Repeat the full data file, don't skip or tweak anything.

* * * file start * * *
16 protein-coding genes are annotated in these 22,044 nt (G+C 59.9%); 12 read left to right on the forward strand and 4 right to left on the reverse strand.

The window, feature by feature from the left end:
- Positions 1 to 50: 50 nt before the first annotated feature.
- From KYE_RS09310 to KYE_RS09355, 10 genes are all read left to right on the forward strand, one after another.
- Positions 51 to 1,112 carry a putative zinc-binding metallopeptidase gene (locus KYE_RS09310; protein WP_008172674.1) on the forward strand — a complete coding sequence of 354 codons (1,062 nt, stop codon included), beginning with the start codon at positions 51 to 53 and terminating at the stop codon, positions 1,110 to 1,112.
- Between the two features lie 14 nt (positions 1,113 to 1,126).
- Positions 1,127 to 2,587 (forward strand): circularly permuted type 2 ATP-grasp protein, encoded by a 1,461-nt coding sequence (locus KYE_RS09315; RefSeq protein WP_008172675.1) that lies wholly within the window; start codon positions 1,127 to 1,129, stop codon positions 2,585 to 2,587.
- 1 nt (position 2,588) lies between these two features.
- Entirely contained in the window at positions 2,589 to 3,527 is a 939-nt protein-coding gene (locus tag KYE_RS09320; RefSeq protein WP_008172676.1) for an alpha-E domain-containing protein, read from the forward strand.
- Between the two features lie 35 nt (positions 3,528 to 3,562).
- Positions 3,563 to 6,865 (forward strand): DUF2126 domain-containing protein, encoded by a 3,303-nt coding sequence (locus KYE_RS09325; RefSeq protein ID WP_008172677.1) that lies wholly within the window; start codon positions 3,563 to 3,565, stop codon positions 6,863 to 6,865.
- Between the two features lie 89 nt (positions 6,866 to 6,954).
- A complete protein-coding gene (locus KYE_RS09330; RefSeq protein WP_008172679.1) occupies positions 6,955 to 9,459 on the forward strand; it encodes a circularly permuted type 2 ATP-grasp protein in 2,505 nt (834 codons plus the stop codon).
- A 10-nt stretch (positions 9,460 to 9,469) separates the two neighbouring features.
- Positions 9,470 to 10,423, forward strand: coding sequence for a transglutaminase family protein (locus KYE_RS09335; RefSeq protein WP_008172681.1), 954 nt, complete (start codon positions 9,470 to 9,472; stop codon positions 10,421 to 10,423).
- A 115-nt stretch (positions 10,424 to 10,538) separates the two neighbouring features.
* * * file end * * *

16 protein-coding genes are annotated in these 22,044 nt (G+C 59.9%); 12 read left to right on the forward strand and 4 right to left on the reverse strand.

The window, feature by feature from the left end:
- Positions 1 to 50: 50 nt before the first annotated feature.
- From KYE_RS09310 to KYE_RS09355, 10 genes are all read left to right on the forward strand, one after another.
- Positions 51 to 1,112 carry a putative zinc-binding metallopeptidase gene (locus KYE_RS09310; protein WP_008172674.1) on the forward strand — a complete coding sequence of 354 codons (1,062 nt, stop codon included), beginning with the start codon at positions 51 to 53 and terminating at the stop codon, positions 1,110 to 1,112.
- Between the two features lie 14 nt (positions 1,113 to 1,126).
- Positions 1,127 to 2,587 (forward strand): circularly permuted type 2 ATP-grasp protein, encoded by a 1,461-nt coding sequence (locus KYE_RS09315; RefSeq protein WP_008172675.1) that lies wholly within the window; start codon positions 1,127 to 1,129, stop codon positions 2,585 to 2,587.
- 1 nt (position 2,588) lies between these two features.
- Entirely contained in the window at positions 2,589 to 3,527 is a 939-nt protein-coding gene (locus tag KYE_RS09320; RefSeq protein WP_008172676.1) for an alpha-E domain-containing protein, read from the forward strand.
- Between the two features lie 35 nt (positions 3,528 to 3,562).
- Positions 3,563 to 6,865 (forward strand): DUF2126 domain-containing protein, encoded by a 3,303-nt coding sequence (locus KYE_RS09325; RefSeq protein ID WP_008172677.1) that lies wholly within the window; start codon positions 3,563 to 3,565, stop codon positions 6,863 to 6,865.
- Between the two features lie 89 nt (positions 6,866 to 6,954).
- A complete protein-coding gene (locus KYE_RS09330; RefSeq protein WP_008172679.1) occupies positions 6,955 to 9,459 on the forward strand; it encodes a circularly permuted type 2 ATP-grasp protein in 2,505 nt (834 codons plus the stop codon).
- A 10-nt stretch (positions 9,460 to 9,469) separates the two neighbouring features.
- Positions 9,470 to 10,423, forward strand: coding sequence for a transglutaminase family protein (locus KYE_RS09335; RefSeq protein WP_008172681.1), 954 nt, complete (start codon positions 9,470 to 9,472; stop codon positions 10,421 to 10,423).
- A 115-nt stretch (positions 10,424 to 10,538) separates the two neighbouring features.